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Experienced Montgomery SSI Attorneys

Supplemental Security Income (SSI) is a benefits program available to disabled persons who do not have the income or financial resources necessary to provide for the basic necessities of life, such as food, clothing or shelter. Whereas Social Security Disability (SSD) is funded through contributions by employees and their employers and is based on how much an individual has contributed to the system, SSI is funded by the government with general tax revenue. This means that even if you have never worked a day in your life, you can still qualify for assistance from SSI. Here are a few things you need to know about SSI.

Who can be eligible for SSI?

To qualify for SSI, you must either be:

  • Blind,
  • Disabled,
  • 65 or older,

and have limited income and assets.

What does it mean to be disabled?

For adults, there must be a physical or mental condition that renders you unable to work, and that is expected to last for a year or more or end in death. For children, there must be a physical or mental condition that produces functional limitations. Again, this condition must also be permanent, defined as lasting for a year or more or culminating in death. Children cannot be employed and still qualify for SSI.

What does it mean to have limited income and assets?

The threshold is very low. Individuals are limited to $733 per month in countable income, and couples are limited to $1,100 per month. This includes income from almost all sources, including not only wages if you are working, but also benefits from Social Security, workers’ compensation, unemployment, veterans’ benefits, or even money you get from friends or relatives or in-kind contributions of food, clothing or shelter.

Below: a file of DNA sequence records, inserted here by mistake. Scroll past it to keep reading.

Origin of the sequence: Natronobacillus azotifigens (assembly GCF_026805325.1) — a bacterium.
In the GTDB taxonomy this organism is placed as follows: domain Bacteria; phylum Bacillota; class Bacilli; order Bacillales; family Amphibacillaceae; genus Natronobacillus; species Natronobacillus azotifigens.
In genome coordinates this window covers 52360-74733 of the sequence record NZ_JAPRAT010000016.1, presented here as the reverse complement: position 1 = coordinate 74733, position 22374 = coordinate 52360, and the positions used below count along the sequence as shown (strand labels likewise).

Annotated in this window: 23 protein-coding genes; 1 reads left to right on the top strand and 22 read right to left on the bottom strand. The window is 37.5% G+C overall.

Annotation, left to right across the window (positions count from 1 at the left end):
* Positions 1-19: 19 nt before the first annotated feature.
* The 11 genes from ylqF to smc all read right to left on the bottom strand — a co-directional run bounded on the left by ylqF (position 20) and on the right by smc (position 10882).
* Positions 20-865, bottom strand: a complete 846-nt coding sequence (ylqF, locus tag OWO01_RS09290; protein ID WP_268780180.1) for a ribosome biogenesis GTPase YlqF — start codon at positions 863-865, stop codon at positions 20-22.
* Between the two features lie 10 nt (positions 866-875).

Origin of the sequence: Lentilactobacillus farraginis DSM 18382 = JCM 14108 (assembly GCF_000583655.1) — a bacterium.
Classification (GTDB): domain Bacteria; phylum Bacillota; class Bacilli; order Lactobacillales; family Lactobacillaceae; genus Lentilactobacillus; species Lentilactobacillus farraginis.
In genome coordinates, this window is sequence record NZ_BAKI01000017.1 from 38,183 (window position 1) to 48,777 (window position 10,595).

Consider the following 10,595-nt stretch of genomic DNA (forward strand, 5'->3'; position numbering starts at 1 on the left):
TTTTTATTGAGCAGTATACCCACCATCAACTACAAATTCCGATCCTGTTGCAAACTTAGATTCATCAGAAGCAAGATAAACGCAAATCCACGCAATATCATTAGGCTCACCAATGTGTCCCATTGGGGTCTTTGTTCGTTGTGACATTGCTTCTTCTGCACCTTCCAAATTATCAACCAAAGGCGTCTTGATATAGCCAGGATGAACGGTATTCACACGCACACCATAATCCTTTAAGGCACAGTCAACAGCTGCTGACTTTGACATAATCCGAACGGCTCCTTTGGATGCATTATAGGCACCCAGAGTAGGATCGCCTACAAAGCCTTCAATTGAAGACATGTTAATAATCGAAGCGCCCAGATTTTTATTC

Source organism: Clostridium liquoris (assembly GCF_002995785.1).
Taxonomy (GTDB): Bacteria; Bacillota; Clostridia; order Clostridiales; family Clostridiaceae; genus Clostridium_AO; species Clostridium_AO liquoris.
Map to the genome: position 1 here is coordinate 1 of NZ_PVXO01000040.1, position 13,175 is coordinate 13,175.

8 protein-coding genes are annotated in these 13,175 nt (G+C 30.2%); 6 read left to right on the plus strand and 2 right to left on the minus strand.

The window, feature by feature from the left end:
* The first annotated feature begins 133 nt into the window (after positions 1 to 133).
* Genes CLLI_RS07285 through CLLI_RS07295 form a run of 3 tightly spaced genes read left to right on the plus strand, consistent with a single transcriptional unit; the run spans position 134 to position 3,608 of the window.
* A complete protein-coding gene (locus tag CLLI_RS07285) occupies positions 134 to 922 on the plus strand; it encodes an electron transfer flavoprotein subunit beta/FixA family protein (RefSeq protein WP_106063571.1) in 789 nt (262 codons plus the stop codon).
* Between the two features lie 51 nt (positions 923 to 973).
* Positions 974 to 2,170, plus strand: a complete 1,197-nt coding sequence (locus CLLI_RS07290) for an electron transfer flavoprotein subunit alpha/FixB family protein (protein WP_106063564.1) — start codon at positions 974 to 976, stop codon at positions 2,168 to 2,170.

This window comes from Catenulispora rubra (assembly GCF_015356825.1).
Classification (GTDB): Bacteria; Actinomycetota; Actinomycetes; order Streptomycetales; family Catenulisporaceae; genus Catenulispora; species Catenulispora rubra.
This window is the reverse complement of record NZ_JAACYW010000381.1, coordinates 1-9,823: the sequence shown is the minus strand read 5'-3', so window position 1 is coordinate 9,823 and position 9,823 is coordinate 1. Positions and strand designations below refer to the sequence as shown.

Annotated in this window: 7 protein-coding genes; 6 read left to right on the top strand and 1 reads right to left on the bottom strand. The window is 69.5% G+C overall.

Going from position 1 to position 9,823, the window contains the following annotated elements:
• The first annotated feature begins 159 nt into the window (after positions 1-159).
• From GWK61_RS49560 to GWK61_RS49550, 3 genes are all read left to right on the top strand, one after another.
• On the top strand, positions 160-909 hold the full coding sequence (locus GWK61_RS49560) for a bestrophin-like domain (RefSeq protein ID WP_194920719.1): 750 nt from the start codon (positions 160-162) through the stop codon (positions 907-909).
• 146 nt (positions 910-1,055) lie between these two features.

Not all income is counted in determining SSI eligibility, however. For instance, you can exclude the first $20 of most income received in a month, as well as the first $65 of your earnings and one-half of the rest of your earnings received each month. Food stamps (SNAP) are not counted as income, and there are many other types of income that are not counted as well, so be sure and consult with an experienced SSI attorney to decide whether you qualify.

In counting your assets, Social Security will look at resources such as cash and bank accounts, real and personal property, cars you own, and the cash value of any life insurance policies you may have. Assets are limited to $2,000 for an individual or $3,000 for a couple.

How much are SSI benefits?

Currently, you can receive up to $733 a month in SSI, or $1,100 per month as a married couple. You may also qualify for medical benefits from Medicaid and food assistance from the Supplemental Nutrition Assistance Program (SNAP).

As with SSD, applying for and receiving SSI benefits is a difficult process that often involves going through a hearing, a rehearing and an appeal before your application is finally approved. Attorney Kay Dansby is a former Social Security Staff Attorney who has been helping people apply for and receive benefits for more than 20 years. Call the Dansby Law Firm in Montgomery for a free consultation. We can help you get your benefits, and there is no fee unless we recover for you.

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